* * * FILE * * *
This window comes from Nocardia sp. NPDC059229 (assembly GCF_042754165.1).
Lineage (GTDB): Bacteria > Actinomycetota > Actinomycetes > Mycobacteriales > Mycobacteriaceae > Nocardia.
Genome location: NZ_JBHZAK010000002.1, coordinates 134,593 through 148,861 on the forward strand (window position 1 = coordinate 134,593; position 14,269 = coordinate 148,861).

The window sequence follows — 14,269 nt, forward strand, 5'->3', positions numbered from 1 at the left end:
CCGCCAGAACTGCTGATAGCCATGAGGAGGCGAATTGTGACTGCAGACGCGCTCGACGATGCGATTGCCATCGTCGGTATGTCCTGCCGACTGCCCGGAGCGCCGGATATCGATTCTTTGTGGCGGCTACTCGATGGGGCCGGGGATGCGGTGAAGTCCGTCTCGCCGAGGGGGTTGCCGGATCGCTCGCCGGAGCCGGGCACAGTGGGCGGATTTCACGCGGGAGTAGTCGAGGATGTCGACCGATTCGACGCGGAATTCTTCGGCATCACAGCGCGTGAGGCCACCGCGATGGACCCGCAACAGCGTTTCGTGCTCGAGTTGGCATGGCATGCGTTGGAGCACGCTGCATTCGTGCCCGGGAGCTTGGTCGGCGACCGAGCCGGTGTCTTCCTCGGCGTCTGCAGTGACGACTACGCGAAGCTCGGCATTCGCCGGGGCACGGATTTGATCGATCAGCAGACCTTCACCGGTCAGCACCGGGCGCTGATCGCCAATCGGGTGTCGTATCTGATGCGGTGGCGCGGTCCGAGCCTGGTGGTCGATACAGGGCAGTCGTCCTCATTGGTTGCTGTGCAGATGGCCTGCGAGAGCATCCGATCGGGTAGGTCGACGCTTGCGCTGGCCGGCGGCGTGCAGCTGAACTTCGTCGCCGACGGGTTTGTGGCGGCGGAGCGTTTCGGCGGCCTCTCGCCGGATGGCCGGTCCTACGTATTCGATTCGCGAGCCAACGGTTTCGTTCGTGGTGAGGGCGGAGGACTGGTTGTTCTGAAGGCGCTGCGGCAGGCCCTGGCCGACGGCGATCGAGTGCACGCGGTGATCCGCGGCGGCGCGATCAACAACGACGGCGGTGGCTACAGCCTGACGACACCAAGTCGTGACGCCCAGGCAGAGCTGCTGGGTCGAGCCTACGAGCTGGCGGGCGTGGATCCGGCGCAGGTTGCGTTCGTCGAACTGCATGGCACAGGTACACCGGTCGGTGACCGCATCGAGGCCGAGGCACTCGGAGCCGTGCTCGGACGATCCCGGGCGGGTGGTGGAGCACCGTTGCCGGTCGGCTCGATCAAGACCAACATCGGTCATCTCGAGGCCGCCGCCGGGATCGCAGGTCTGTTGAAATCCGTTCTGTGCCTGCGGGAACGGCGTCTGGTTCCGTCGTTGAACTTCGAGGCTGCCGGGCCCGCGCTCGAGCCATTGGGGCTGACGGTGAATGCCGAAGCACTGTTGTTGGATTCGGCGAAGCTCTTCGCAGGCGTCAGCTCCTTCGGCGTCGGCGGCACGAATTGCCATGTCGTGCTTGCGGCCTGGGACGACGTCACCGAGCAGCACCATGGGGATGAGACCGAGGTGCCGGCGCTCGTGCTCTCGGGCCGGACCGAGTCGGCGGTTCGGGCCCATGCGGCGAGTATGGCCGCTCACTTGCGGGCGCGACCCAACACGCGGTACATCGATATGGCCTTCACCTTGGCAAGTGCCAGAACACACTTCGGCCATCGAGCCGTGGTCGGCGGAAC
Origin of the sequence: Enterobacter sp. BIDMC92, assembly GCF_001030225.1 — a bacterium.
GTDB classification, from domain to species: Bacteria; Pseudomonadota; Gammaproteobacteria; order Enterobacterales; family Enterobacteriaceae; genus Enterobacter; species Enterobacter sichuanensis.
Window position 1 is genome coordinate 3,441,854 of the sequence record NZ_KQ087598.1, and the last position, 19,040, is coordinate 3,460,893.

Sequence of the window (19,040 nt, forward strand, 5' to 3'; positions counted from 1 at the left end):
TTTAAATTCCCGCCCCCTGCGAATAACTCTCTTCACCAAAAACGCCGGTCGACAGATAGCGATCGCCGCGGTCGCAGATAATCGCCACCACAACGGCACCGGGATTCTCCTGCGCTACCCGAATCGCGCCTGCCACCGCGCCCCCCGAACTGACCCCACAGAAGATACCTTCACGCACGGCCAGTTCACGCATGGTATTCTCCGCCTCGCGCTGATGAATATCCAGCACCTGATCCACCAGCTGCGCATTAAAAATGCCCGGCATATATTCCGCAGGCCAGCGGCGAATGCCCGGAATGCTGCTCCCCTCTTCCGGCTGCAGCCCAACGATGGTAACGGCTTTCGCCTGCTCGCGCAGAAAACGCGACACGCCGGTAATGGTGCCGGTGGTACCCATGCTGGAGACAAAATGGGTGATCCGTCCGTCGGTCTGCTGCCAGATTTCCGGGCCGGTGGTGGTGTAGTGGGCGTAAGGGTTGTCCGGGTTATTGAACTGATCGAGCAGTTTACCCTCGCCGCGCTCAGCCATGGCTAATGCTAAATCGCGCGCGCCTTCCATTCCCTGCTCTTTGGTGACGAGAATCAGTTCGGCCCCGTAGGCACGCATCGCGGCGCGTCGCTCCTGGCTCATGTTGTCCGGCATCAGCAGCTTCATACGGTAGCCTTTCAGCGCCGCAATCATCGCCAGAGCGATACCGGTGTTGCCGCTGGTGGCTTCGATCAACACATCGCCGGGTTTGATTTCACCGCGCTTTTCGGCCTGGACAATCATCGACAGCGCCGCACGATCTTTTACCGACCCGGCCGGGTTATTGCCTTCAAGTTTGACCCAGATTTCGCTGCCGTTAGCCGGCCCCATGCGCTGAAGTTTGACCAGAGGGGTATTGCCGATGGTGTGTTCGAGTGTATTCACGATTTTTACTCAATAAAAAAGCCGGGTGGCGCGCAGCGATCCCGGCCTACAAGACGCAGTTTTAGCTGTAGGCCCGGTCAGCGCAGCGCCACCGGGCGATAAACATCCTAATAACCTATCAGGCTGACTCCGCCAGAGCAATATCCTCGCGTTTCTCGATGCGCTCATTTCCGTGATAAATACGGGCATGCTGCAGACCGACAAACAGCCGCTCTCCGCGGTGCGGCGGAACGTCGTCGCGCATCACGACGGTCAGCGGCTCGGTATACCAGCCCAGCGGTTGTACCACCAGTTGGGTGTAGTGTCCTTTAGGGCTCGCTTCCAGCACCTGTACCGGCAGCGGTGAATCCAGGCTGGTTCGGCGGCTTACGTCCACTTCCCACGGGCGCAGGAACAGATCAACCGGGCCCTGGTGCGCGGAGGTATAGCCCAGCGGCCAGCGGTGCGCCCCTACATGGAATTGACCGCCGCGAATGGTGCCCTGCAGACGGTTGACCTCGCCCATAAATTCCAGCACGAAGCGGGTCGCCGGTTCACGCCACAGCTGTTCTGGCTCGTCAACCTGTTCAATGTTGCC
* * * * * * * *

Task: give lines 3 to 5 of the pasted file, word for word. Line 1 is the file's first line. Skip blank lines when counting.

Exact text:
Genome location: NZ_JBHZAK010000002.1, coordinates 134,593 through 148,861 on the forward strand (window position 1 = coordinate 134,593; position 14,269 = coordinate 148,861).

The window sequence follows — 14,269 nt, forward strand, 5'->3', positions numbered from 1 at the left end:
CCGCCAGAACTGCTGATAGCCATGAGGAGGCGAATTGTGACTGCAGACGCGCTCGACGATGCGATTGCCATCGTCGGTATGTCCTGCCGACTGCCCGGAGCGCCGGATATCGATTCTTTGTGGCGGCTACTCGATGGGGCCGGGGATGCGGTGAAGTCCGTCTCGCCGAGGGGGTTGCCGGATCGCTCGCCGGAGCCGGGCACAGTGGGCGGATTTCACGCGGGAGTAGTCGAGGATGTCGACCGATTCGACGCGGAATTCTTCGGCATCACAGCGCGTGAGGCCACCGCGATGGACCCGCAACAGCGTTTCGTGCTCGAGTTGGCATGGCATGCGTTGGAGCACGCTGCATTCGTGCCCGGGAGCTTGGTCGGCGACCGAGCCGGTGTCTTCCTCGGCGTCTGCAGTGACGACTACGCGAAGCTCGGCATTCGCCGGGGCACGGATTTGATCGATCAGCAGACCTTCACCGGTCAGCACCGGGCGCTGATCGCCAATCGGGTGTCGTATCTGATGCGGTGGCGCGGTCCGAGCCTGGTGGTCGATACAGGGCAGTCGTCCTCATTGGTTGCTGTGCAGATGGCCTGCGAGAGCATCCGATCGGGTAGGTCGACGCTTGCGCTGGCCGGCGGCGTGCAGCTGAACTTCGTCGCCGACGGGTTTGTGGCGGCGGAGCGTTTCGGCGGCCTCTCGCCGGATGGCCGGTCCTACGTATTCGATTCGCGAGCCAACGGTTTCGTTCGTGGTGAGGGCGGAGGACTGGTTGTTCTGAAGGCGCTGCGGCAGGCCCTGGCCGACGGCGATCGAGTGCACGCGGTGATCCGCGGCGGCGCGATCAACAACGACGGCGGTGGCTACAGCCTGACGACACCAAGTCGTGACGCCCAGGCAGAGCTGCTGGGTCGAGCCTACGAGCTGGCGGGCGTGGATCCGGCGCAGGTTGCGTTCGTCGAACTGCATGGCACAGGTACACCGGTCGGTGACCGCATCGAGGCCGAGGCACTCGGAGCCGTGCTCGGACGATCCCGGGCGGGTGGTGGAGCACCGTTGCCGGTCGGCTCGATCAAGACCAACATCGGTCATCTCGAGGCCGCCGCCGGGATCGCAGGTCTGTTGAAATCCGTTCTGTGCCTGCGGGAACGGCGTCTGGTTCCGTCGTTGAACTTCGAGGCTGCCGGGCCCGCGCTCGAGCCATTGGGGCTGACGGTGAATGCCGAAGCACTGTTGTTGGATTCGGCGAAGCTCTTCGCAGGCGTCAGCTCCTTCGGCGTCGGCGGCACGAATTGCCATGTCGTGCTTGCGGCCTGGGACGACGTCACCGAGCAGCACCATGGGGATGAGACCGAGGTGCCGGCGCTCGTGCTCTCGGGCCGGACCGAGTCGGCGGTTCGGGCCCATGCGGCGAGTATGGCCGCTCACTTGCGGGCGCGACCCAACACGCGGTACATCGATATGGCCTTCACCTTGGCAAGTGCCAGAACACACTTCGGCCATCGAGCCGTGGTCGGCGGAAC